Cervical Radiculopathy

Cervical Radiculopathy in Southern California

Cervical radiculopathy refers to the radiating arm pain, numbness, or weakness caused by compression, inflammation or pinching of a spinal nerve in the neck. Cervical radiculopathy can result from an herniated disc, degenerative disc disease, or stenosis of the cervical spine.

Offering the latest in innovative, minimally invasive spine procedures and orthopedic care in Southern California, the team at ONE® Brain & Spine Center® is focused on helping our patients live the best life possible while making informed decisions about their healthcare. Call (949) 383-4190 or Contact Us today for an appointment.

Cervical radiculopathy results from damaged or disturbance in nerve function. This can occur as a result of pressure from material from a ruptured disc, degenerative changes in bones, arthritis or other injuries that put pressure on the nerve roots. In middle-aged people, normal aging of the spine can cause pressure on nerve roots. In much younger people, cervical radiculopathy is normally caused by ruptured disc from a trauma, compressing the nerve roots and causing pain.
The most common symptom of cervical radiculopathy is pain that spreads or radiates into the arm, neck, chest, upper back and/or shoulders. Patients with cervical radiculopathy may also experience muscle weakness, numbness or tingling in fingers or hands. Other symptoms may include lack of coordination, especially in the hands.

Your minimally invasive spine surgeons at ONE® Brain & Spine Center® will gather the information about your symptoms as a way to determine which specific nerve is damaged or disturbed, starting with a complete history of the problem. Your will be asked questions about your symptoms and how your problem is affecting your daily activities.

Physical examination will be conducted to see which neck movements cause pain. Your skin sensation, muscle strength, and reflexes are tested in order to tell where the nerve problem is coming from. Imaging and other tests may be required to see the causes of the pressure on the nerve.

  • X-ray – X-ray images can show whether degeneration has caused the space between the vertebrae to collapse, and if a bone spur is pressing against a nerve.
  • Magnetic Resonance Imaging (MRI) – MRI shows the soft tissues of the body and gives clearer picture of the discs, nerves and soft tissues in the neck.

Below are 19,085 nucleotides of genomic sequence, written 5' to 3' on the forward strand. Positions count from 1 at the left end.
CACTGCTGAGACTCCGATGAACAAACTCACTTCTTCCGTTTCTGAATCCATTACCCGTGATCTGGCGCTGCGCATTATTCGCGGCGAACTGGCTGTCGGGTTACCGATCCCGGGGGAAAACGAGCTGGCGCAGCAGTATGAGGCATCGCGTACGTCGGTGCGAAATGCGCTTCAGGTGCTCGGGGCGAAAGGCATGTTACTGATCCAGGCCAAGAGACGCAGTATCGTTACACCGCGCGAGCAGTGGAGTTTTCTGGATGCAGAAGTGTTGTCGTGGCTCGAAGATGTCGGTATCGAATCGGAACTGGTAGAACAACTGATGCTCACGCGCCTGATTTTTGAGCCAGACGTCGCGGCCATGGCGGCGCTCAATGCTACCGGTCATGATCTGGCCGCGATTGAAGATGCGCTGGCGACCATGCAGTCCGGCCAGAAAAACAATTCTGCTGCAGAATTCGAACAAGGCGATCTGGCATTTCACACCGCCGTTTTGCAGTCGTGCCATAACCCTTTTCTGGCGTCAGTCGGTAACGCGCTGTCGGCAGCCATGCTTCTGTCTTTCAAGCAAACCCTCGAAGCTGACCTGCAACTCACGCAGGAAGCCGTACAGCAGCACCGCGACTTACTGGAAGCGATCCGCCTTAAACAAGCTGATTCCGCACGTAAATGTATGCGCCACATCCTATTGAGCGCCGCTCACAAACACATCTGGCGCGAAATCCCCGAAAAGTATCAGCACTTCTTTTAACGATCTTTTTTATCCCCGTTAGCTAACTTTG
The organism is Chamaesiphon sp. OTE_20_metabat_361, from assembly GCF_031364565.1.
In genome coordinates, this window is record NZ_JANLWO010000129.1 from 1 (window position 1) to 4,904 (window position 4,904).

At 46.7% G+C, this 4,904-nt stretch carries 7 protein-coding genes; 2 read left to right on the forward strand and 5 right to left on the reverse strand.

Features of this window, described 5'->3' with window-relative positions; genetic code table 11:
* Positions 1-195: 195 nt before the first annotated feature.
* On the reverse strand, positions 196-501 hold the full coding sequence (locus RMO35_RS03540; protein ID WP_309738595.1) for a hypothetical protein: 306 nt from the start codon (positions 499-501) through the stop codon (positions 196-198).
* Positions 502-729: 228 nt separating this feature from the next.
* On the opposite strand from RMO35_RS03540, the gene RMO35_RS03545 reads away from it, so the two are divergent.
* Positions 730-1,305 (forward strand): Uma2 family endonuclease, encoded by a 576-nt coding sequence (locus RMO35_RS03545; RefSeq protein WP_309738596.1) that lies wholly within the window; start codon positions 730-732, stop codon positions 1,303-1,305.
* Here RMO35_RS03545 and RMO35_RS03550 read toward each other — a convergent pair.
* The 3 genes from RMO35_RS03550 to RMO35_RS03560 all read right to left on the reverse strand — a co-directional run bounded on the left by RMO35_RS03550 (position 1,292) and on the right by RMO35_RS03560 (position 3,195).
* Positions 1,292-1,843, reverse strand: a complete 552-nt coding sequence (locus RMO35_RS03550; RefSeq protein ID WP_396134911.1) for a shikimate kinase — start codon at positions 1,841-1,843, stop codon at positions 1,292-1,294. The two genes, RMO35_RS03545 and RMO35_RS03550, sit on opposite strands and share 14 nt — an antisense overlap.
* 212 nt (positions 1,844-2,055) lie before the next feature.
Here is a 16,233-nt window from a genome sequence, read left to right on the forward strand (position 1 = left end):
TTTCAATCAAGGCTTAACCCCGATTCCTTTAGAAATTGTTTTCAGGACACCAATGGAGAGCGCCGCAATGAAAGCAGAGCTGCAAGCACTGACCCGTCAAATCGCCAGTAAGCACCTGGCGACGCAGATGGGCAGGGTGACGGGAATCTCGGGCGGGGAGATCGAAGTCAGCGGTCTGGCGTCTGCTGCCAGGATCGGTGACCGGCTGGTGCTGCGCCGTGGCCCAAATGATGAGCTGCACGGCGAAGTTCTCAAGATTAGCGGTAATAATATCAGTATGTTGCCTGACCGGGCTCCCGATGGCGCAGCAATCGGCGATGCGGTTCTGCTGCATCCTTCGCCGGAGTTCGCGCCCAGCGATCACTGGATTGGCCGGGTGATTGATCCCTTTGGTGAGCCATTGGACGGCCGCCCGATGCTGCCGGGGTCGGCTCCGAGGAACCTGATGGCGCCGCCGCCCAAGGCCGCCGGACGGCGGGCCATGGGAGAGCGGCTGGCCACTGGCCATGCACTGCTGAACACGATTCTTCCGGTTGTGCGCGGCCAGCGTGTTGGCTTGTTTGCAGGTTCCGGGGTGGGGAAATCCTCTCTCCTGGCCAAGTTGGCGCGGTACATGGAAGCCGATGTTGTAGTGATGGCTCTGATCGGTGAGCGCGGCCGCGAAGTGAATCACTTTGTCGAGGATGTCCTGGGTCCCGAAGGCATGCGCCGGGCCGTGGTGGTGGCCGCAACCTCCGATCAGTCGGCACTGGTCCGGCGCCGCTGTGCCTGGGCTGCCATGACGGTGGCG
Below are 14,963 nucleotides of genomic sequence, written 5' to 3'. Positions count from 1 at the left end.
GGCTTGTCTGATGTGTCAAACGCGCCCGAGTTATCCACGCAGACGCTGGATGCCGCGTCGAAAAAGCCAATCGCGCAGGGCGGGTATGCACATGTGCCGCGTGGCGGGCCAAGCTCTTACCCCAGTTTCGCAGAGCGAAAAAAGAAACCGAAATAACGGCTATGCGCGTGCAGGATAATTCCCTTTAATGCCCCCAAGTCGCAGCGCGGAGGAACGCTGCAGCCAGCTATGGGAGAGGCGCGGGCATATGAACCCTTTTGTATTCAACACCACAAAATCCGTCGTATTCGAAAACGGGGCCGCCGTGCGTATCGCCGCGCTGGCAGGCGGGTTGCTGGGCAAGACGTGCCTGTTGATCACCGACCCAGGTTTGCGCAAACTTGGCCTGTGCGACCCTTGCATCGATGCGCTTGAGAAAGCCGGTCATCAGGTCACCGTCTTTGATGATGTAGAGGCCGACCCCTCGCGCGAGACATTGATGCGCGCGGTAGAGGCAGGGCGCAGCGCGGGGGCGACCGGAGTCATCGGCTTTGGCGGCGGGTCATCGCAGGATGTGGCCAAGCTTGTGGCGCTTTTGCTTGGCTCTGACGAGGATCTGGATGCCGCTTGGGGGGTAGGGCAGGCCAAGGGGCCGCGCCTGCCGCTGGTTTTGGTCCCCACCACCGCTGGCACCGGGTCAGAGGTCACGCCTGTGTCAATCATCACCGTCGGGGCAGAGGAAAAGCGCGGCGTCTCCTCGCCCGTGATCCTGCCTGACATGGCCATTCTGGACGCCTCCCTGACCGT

• Electromyography (EMG)- This tests nerve functions and is only needed when results from other diagnosis are not clear.

Cervical radiculopathy may be treated with a combination of non-surgical and surgical procedures. Initial treatment may include pain and anti-inflammatory medications such as corticosteroids or non-steroidal pain medication like ibuprofen and physical therapy. Steroids may be prescribed either orally or injected epidurally (into the space above the dura, which is the membrane that surrounds the spinal cord).

Non-Surgical Treatments

  • Pain and anti-inflammatory medications
  • Soft neck collar
  • Epidural steroid injection
  • Physical therapy

Minimally Invasive Surgical Treatments

  • Posterior Cervical and Lumbar Microdiscectomy (Microdecompression)- Microdiscectomy, also known as microdecompression, is one of the most commonly performed minimally invasive spine procedures. Beneficial for those with damaged discs at either the cervical or lumbar level, microdiscectomy effectively removes the pressure off the spinal nerves, relieving chronic neck and back pain without the recovery and rehabilitation time required with traditional, open discectomy spine surgery. Read more about Microdecompression.
  • Posterior Cervical Fusion with Instrumentation – Cervical fusions may also be recommended for other spinal conditions, including spinal stenosis, degenerative disc disease, disc herniations or bulges, spondylosis, deformity or spinal tumors. The goal of posterior cervical fusion with instrumentation is to reduce or eliminate neck pain, referred arm and hand pain, and stabilize the neck and spine. Read more about Posterior Cervical Fusion with Instrumentation.
  • Anterior Cervical Discectomy and Fusion (ACDF) and Instrumentation –An anterior cervical discectomy and fusion is a common procedure recommended for those with chronic, severe neck pain. Read more about ACDF.
  • Cervical and Lumbar Spine Arthroplasty – Spine arthroplasty is a minimally invasive procedure that involves the placement of an artificial disc after the removal of a damaged disc. Read more about Cervical and Lumbar Spine Arthroplasty.